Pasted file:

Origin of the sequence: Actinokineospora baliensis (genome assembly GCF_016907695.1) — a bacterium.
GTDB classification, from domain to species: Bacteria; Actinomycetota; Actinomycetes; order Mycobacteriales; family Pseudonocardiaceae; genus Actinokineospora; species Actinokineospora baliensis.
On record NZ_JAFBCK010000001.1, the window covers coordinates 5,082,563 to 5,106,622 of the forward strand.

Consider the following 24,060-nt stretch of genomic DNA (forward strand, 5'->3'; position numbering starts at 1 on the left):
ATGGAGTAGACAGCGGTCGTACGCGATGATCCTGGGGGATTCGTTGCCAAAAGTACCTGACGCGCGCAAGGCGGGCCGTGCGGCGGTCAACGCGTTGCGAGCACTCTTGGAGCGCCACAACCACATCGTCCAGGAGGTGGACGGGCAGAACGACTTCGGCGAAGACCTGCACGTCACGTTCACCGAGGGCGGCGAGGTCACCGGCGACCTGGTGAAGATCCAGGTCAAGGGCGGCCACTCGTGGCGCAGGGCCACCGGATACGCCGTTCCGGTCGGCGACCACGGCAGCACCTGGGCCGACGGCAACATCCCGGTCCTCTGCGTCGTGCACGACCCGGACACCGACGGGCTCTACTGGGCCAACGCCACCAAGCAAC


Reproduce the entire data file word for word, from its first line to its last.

Origin of the sequence: Actinokineospora baliensis (genome assembly GCF_016907695.1) — a bacterium.
GTDB classification, from domain to species: Bacteria; Actinomycetota; Actinomycetes; order Mycobacteriales; family Pseudonocardiaceae; genus Actinokineospora; species Actinokineospora baliensis.
On record NZ_JAFBCK010000001.1, the window covers coordinates 5,082,563 to 5,106,622 of the forward strand.

Consider the following 24,060-nt stretch of genomic DNA (forward strand, 5'->3'; position numbering starts at 1 on the left):
ATGGAGTAGACAGCGGTCGTACGCGATGATCCTGGGGGATTCGTTGCCAAAAGTACCTGACGCGCGCAAGGCGGGCCGTGCGGCGGTCAACGCGTTGCGAGCACTCTTGGAGCGCCACAACCACATCGTCCAGGAGGTGGACGGGCAGAACGACTTCGGCGAAGACCTGCACGTCACGTTCACCGAGGGCGGCGAGGTCACCGGCGACCTGGTGAAGATCCAGGTCAAGGGCGGCCACTCGTGGCGCAGGGCCACCGGATACGCCGTTCCGGTCGGCGACCACGGCAGCACCTGGGCCGACGGCAACATCCCGGTCCTCTGCGTCGTGCACGACCCGGACACCGACGGGCTCTACTGGGCCAACGCCACCAAGCAAC